Courtesy of the McKinsey Global Institute, here is an interesting new contribution to the debate kicked off by Tyler Cowen's The Great Stagnation. This new MGI report -- entitled "Growth and renewal in the United States: Retooling America's economic engine" -- doesn't mention Tyler's book, but it offers evidence that supports his argument -- as well as that of his critics. On the one hand, MGI makes a strong case that we are facing strong headwinds when it comes to prospects for future growth. On the other hand, contrary to Tyler, the report points out that there's plenty we can do about it.
The MGI report singles out demographics as the main obstacle to future growth, and it makes a strong case. Think about per-capita GDP growth as a function of two variables: growth in output per worker-hour (i.e., productivity growth) and growth in total worker-hours per capita. If the latter slows down, the former has to speed up for growth to stay on trend. According to MGI:
Today, however, the contribution from labor is slowing down as baby boomers retire and the female participation rate has plateaued. In the next ten years, the proportion of working-age Americans will decline from 67 percent to 64 percent. By the 2020s, the contribution of labor to US GDP growth rates is expected to decline to just 0.5 percent from a peak of 2.0 percent in the 1970s.
Accordingly, to avoid a dropoff in the long-term growth rate, labor productivity growth needs to compensate for the unfavorable demographic situation. Specifically, the MGI report says that output per worker-hour would need to increase by nearly a quarter to maintain the historical average of 1.7 percent annual growth in real GDP per capita.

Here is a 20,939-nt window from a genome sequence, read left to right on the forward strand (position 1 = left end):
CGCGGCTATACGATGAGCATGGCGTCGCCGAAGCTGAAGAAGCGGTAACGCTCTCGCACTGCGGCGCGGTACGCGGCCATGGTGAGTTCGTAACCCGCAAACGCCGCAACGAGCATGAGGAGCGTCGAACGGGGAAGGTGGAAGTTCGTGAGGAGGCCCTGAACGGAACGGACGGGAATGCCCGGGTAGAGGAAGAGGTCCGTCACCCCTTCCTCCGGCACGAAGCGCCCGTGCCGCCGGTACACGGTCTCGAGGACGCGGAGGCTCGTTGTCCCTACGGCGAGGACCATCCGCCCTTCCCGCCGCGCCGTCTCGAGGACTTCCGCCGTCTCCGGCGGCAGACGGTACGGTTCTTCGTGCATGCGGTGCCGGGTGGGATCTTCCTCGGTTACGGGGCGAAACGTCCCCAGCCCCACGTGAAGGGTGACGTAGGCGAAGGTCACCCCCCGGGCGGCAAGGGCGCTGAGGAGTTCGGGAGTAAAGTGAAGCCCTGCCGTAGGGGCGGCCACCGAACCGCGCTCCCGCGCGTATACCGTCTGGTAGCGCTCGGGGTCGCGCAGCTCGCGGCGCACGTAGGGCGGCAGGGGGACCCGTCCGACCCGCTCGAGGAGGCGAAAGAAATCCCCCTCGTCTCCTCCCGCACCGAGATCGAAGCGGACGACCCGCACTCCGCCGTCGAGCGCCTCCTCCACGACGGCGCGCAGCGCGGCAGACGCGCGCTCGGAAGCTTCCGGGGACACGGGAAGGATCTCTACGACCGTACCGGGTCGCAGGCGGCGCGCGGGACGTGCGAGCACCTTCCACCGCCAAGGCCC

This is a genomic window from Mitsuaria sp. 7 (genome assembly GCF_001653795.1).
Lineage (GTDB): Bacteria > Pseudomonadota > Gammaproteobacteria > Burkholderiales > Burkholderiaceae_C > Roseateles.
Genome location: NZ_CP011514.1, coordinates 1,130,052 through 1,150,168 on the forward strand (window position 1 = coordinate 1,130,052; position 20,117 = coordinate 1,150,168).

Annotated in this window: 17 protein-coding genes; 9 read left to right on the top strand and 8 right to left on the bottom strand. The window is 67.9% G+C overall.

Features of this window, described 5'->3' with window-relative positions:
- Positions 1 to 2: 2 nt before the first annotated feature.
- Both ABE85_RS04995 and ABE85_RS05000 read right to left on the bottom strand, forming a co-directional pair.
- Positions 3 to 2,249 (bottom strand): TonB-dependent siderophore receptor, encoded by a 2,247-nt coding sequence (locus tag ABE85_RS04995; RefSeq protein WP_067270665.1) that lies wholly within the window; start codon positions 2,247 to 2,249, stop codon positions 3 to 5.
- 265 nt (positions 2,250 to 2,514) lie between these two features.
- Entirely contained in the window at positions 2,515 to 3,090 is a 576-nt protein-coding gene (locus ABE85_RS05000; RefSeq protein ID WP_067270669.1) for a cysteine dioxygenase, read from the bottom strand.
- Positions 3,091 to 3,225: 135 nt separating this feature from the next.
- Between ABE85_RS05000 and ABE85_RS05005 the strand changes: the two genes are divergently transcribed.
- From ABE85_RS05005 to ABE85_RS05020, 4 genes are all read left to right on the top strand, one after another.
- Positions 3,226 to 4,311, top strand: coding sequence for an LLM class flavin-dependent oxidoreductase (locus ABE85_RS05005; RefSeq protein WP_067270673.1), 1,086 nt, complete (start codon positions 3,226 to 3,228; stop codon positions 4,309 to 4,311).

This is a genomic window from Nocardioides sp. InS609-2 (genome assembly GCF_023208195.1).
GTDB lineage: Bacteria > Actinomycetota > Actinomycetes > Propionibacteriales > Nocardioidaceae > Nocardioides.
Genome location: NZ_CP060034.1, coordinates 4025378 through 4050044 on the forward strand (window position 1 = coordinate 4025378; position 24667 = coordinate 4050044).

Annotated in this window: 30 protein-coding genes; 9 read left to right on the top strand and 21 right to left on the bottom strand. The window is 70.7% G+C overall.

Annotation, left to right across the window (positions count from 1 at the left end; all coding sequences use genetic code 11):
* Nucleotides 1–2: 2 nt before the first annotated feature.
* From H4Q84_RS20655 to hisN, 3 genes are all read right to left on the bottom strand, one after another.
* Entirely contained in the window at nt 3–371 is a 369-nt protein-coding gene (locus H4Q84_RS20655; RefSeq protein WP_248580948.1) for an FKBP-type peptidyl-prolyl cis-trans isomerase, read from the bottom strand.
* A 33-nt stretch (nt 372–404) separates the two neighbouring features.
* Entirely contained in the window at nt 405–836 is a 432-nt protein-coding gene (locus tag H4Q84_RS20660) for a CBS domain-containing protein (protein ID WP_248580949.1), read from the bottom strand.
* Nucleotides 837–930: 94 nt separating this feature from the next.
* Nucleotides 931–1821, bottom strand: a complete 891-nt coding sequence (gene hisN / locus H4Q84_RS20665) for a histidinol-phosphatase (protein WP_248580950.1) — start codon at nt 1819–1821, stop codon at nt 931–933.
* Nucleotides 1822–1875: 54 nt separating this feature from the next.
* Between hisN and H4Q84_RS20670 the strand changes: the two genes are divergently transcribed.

Unlike Tyler, though, the folks at MGI don't think the orchard of "low-hanging fruit" is bare. They see plenty of opportunities to boost productivity: diffusion of existing best practices, implementation of the next wave of emerging business innovations, and restructuring of low-productivity and highly regulated sectors (namely, education and health care) all offer promising gains.
In addition, the report helpfully points out that our demographic situation is not unalterable. If the United States could achieve the same labor force participation rates for women and workers 55-64 as Sweden, the same youth unemployment rate as the Netherlands, and the same immigration rate as Australia, it could expect to add a full percentage point to its real GDP growth rate over the next 10 years.
On a critical note, the MGI report is sometimes frustratingly short on specifics. In particular, it's much too vague in addressing what needs to be done to boost the abysmal productivity record of the health and education sectors. Nonetheless, it does frame the issue well -- and points the discussion in a more constructive direction than Tyler's fatalism.